wrote:

No, we’re not doing that. You are supposed to take care of it yourself.
Our Getting Started guide recommends virtualenvs, and we hope every user
does that themselves.


Reply to this email directly or view it on GitHub
#2279 (comment).

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ralsina commented Mar 4, 2016

Hong: if you get things installed globally, that means you were running
"nikola plugin -i" as root. That's a much bigger issue :-)

On Fri, Mar 4, 2016 at 3:44 PM Chris Warrick notifications@github.com
wrote:

No, we’re not doing that. You are supposed to take care of it yourself.
Our Getting Started guide recommends virtualenvs, and we hope every user
does that themselves.


Reply to this email directly or view it on GitHub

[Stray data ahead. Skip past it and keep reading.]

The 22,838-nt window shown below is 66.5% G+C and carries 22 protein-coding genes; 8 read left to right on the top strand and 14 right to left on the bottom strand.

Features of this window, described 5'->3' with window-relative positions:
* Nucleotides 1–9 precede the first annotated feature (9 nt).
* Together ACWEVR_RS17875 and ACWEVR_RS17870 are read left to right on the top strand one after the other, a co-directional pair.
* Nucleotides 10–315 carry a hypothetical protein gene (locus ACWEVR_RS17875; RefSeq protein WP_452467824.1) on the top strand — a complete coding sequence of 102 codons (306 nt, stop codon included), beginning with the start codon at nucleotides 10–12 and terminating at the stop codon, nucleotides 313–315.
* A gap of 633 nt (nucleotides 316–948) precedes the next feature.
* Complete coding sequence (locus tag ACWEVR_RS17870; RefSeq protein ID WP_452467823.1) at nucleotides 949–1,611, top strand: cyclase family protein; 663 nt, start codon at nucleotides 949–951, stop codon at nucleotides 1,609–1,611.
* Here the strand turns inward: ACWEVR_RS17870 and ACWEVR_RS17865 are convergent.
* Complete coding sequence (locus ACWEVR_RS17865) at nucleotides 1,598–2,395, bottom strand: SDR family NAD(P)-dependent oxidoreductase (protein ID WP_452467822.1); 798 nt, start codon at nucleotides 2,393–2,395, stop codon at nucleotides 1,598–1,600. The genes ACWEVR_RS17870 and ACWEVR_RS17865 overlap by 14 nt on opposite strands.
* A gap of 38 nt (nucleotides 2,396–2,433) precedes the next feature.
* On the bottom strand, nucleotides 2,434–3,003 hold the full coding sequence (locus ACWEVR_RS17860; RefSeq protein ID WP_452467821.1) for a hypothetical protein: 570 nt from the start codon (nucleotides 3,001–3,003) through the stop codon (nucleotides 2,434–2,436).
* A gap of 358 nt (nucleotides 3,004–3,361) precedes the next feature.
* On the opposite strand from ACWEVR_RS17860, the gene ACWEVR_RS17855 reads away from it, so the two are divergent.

#2279 (comment).

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@ralsina You don't need to run it ad root; Nikola and its dependencies can be installed at home (via pip install --user), so it's global just for me. Its more convenient in this case, as I do not run multiple versions of Nikola and I frequently use Nikola.

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xuhdev commented Mar 4, 2016

@ralsina You don't need to run it ad root; Nikola and its dependencies can be installed at home (via pip install --user), so it's global just for me. Its more convenient in this case, as I do not run multiple versions of Nikola and I frequently use Nikola.

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@xuhdev I mean, if you are not root, it will fail and tell you "go ahead and install dependencies yourself". It would be worse if it succeeded.

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ralsina commented Mar 4, 2016

@xuhdev I mean, if you are not root, it will fail and tell you "go ahead and install dependencies yourself". It would be worse if it succeeded.

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OK, maybe just being a little more clear on the message is good enough. I suggest